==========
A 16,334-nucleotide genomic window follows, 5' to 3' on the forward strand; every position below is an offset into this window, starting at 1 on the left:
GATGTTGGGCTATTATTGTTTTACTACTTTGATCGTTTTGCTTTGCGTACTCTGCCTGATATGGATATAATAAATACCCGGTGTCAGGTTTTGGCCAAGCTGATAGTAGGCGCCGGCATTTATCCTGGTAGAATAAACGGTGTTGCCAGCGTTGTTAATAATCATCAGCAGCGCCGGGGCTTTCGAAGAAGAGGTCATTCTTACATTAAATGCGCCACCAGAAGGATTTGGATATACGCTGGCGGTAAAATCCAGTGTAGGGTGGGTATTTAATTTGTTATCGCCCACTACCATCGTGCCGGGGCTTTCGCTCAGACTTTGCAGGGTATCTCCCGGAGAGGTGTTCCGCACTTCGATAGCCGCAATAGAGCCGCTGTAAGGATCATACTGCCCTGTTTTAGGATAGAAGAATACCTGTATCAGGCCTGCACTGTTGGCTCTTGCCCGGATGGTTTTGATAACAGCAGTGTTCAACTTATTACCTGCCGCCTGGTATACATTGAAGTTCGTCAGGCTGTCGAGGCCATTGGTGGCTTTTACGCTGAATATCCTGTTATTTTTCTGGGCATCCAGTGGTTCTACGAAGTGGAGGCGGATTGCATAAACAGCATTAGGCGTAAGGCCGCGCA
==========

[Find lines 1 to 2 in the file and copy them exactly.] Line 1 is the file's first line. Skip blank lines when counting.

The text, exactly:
A 16,334-nucleotide genomic window follows, 5' to 3' on the forward strand; every position below is an offset into this window, starting at 1 on the left:
GATGTTGGGCTATTATTGTTTTACTACTTTGATCGTTTTGCTTTGCGTACTCTGCCTGATATGGATATAATAAATACCCGGTGTCAGGTTTTGGCCAAGCTGATAGTAGGCGCCGGCATTTATCCTGGTAGAATAAACGGTGTTGCCAGCGTTGTTAATAATCATCAGCAGCGCCGGGGCTTTCGAAGAAGAGGTCATTCTTACATTAAATGCGCCACCAGAAGGATTTGGATATACGCTGGCGGTAAAATCCAGTGTAGGGTGGGTATTTAATTTGTTATCGCCCACTACCATCGTGCCGGGGCTTTCGCTCAGACTTTGCAGGGTATCTCCCGGAGAGGTGTTCCGCACTTCGATAGCCGCAATAGAGCCGCTGTAAGGATCATACTGCCCTGTTTTAGGATAGAAGAATACCTGTATCAGGCCTGCACTGTTGGCTCTTGCCCGGATGGTTTTGATAACAGCAGTGTTCAACTTATTACCTGCCGCCTGGTATACATTGAAGTTCGTCAGGCTGTCGAGGCCATTGGTGGCTTTTACGCTGAATATCCTGTTATTTTTCTGGGCATCCAGTGGTTCTACGAAGTGGAGGCGGATTGCATAAACAGCATTAGGCGTAAGGCCGCGCA